Why Did Ethiopia and Liberia Remain Independent?

did-ethiopia-liberia-remain-independent Credit: Buena Vista Images/Stone/Getty Images

Neither Ethiopia nor Liberia remained completely independent. In 1936, Italy invaded Ethiopia and held it for five years as a colony. From its founding in 1820 until 1847, Liberia was governed as a colony by the American Colonization Society.

As early as the late 19th century, Italy sought to make Ethiopia its protectorate. In 1893, the Italians invaded but suffered a humiliating defeat. Ethiopia retained its independence through the rule of a succession of powerful emperors. However, in 1936, fascist Italy attacked again using artillery, armored vehicles, aircraft and mustard gas. This time, they managed to march into the capital, Addis Ababa, and declare the king of Italy the emperor of Ethiopia and Ethiopia part of Italian East Africa. In early 1941, the Allies invaded Ethiopia, and the Ethiopian emperor was restored to power.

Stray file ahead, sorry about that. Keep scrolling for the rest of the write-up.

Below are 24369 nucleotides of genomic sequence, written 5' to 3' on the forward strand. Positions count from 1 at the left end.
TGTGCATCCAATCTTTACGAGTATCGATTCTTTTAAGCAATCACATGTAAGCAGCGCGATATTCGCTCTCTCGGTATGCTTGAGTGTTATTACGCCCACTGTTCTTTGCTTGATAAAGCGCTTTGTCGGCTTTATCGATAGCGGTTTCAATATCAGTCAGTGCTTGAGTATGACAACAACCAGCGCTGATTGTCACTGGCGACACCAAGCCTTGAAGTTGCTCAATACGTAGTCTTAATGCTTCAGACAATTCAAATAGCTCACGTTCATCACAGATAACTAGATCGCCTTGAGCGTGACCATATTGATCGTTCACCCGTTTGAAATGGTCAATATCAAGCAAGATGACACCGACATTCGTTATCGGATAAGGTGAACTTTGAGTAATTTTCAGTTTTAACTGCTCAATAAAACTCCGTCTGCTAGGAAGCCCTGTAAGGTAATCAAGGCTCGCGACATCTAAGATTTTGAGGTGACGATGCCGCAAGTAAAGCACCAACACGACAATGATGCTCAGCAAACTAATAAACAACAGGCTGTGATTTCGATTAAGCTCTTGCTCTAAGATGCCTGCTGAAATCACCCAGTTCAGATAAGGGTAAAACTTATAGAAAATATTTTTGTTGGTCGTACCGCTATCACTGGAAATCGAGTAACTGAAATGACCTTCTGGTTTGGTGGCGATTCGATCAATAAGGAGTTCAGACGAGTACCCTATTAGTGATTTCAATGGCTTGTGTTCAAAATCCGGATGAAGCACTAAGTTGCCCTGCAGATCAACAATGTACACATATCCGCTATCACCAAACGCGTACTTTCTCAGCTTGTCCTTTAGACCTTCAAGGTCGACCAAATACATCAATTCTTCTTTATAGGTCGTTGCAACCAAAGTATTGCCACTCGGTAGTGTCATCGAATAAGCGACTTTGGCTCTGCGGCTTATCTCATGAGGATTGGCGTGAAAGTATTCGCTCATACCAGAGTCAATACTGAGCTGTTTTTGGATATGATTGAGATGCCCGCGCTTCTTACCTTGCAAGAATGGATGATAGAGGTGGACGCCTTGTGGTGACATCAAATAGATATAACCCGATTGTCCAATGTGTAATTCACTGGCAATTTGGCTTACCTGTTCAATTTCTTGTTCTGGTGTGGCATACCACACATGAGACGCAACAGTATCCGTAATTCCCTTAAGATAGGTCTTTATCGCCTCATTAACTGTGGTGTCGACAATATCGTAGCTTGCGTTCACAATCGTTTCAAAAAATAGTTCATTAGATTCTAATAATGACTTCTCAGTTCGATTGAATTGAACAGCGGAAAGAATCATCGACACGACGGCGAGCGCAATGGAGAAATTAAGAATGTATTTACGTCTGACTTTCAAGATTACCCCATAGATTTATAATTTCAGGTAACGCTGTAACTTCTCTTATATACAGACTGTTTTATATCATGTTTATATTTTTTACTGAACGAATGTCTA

Liberia, meaning "land of the free," was founded in 1820 by freed African-American slaves. Robert Finley began the American Colonization Society in 1816 to return American slaves to Africa. In all, about 12,000 blacks emigrated from the United States to Liberia during the society's existence. On July 26, 1847, the United States granted independence to the Republic of Liberia, according to History.com. It adopted a form of constitutional government modeled on that of the United States. After that time, Liberia managed to maintain its independence through the backing of the United States.